Reid vows to block new push for Yucca Mountain nuke site

The Bush administration has sent Congress a new Yucca Mountain bill, but it seems it will run into old political problems.

The Energy Department’s plan would expedite the licensing process for Yucca, which Congress approved in 2002 as the site of the permanent repository for the nation’s nuclear waste.

The measure also removes the current limit on waste of 70,000 metric tons. Originally scheduled to open in 2010, the project is years behind in development.


There are more than 50,000 metric tons of spent nuclear fuel that are now kept on site at more than 100 nuclear plants, according to the Energy Department. Every year, the nuclear industry, which accounts for around 20 percent of the electricity used in this country, produces roughly 2,000 more tons of waste.

The nuclear industry welcomed Energy’s effort, which is similar to administration efforts in past years that were blocked on Capitol Hill.

“It includes a number of industry’s expressed priorities,” said Trish Conrad, a spokeswoman for the Nuclear Energy Institute, the trade association representing the nuclear power industry.

Like most legislative efforts affecting the nuclear industry, this one could be a tough slog.

Senate Minority Leader Harry ReidHarry Mason ReidCortez Masto says she's not interested in being Biden VP Nevada congressman admits to affair after relationship divulged on podcast Overnight Energy: 600K clean energy jobs lost during pandemic, report finds | Democrats target diseases spread by wildlife | Energy Dept. to buy 1M barrels of oil MORE (D-Nev.) declared the bill dead on arrival earlier this week, the day before the White House sent the proposal to Congress.

“This bill has no future,” Reid said.


Sen. John Ensign (R-Nev.) gave it similarly bleak prospects. “This bill will go nowhere,” he predicted.

A spokeswoman for Reid said the senator still believes that the site is unsafe.

But energy officials said the bill is needed to ensure that nuclear power remains a component of the nation’s fuel mix. The industry hopes to capitalize on new pressures to regulate emissions of greenhouse gases, such as carbon dioxide, as it develops new technologies for new nuclear plants. Nuclear power plants do not release carbon dioxide.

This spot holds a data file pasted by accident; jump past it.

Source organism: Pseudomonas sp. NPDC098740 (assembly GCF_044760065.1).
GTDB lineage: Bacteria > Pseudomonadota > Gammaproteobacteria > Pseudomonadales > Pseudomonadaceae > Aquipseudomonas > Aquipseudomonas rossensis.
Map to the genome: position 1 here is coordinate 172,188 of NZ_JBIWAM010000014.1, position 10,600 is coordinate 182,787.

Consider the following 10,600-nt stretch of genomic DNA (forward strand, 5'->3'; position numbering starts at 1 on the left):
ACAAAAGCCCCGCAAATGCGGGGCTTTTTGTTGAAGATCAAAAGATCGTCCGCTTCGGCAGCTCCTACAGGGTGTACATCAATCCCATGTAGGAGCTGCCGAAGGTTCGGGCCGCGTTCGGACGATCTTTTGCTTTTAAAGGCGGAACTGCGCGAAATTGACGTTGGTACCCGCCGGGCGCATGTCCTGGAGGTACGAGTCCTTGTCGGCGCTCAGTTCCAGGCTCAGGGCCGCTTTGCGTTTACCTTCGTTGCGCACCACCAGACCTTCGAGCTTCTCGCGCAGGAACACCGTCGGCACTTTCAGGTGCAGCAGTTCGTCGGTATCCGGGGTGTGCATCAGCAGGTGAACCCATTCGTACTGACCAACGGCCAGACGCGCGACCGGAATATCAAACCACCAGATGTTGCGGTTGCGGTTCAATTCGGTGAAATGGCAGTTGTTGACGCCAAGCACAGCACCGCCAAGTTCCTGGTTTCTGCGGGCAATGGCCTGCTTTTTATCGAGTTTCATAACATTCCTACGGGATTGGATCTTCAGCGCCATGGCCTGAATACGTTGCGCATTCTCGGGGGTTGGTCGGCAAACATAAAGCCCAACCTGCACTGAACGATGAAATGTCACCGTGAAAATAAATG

A new license for a nuclear plant hasn’t been issued in more than two decades.

Energy Secretary Samuel Bodman said the bill would help provide “stability, clarity and predictability to the Yucca Mountain project.”

In a letter to House Speaker Dennis Hastert (R-Ill.), Bodman added: “Expanded use of nuclear power can reduce carbon emissions while also making the nation more energy independent.”

One industry priority the bill would address deals with “waste confidence.” The Nuclear Regulatory Commission (NRC) has ruled that it is confident that the problem of nuclear waste will be solved. Such a ruling is important in the license-application reviews of new plants.

The industry believes the waste-confidence standard opens so-called “next generation” nuclear plants to lawsuits that would delay their completion. Public Citizen and other groups have, in fact, challenged the NRC declaration of confidence.

The bill submitted to Congress by the Energy Department asks lawmakers to find that “sufficient capacity will be available in a timely manner to dispose of the spent nuclear fuel and high-level radioactive waste resulting from the operation of the reactor and any related facilities” even though the Yucca Mountain site has faced funding shortfalls and determined congressional opposition.

The mesure would effectively remove the NRC from the decisionmaking process on whether the government is confident that nuclear waste will be disposed of appropriately.

“That is going to be a political decision, not a scientific decision,” said Michele Boyd, a legislative director for energy issues at Public Citizen. “It is very disconcerting, to say the least.”

Boyd also criticized the bill for its push to expedite the licensing process for Yucca, which includes overriding some environmental reviews that would now be required.

Another hot-button issue is likely to be the administration’s latest call that the Nuclear Waste Fund, a money pot established in 1982 to pay for disposal of spent reactor fuel, not be subjected to budget spending caps.

The fund, paid for by a small fee added to bills for nuclear-generated electricity, is expected to reach $19 billion this year, according to the NEI.

But congressional spending caps have meant that Congress has appropriated around $1 billion less than the Energy Department had requested for Yucca Mountain in recent years.

The legislative proposal would remove the amount of money the fund earns each year, around $750 million, from spending-cap considerations. Any amount appropriated over that for Yucca would still be included in the budget cap applied by Congress.

Critics have said removing a portion of the fund from congressional spending caps would undermine lawmakers’ oversight over the project.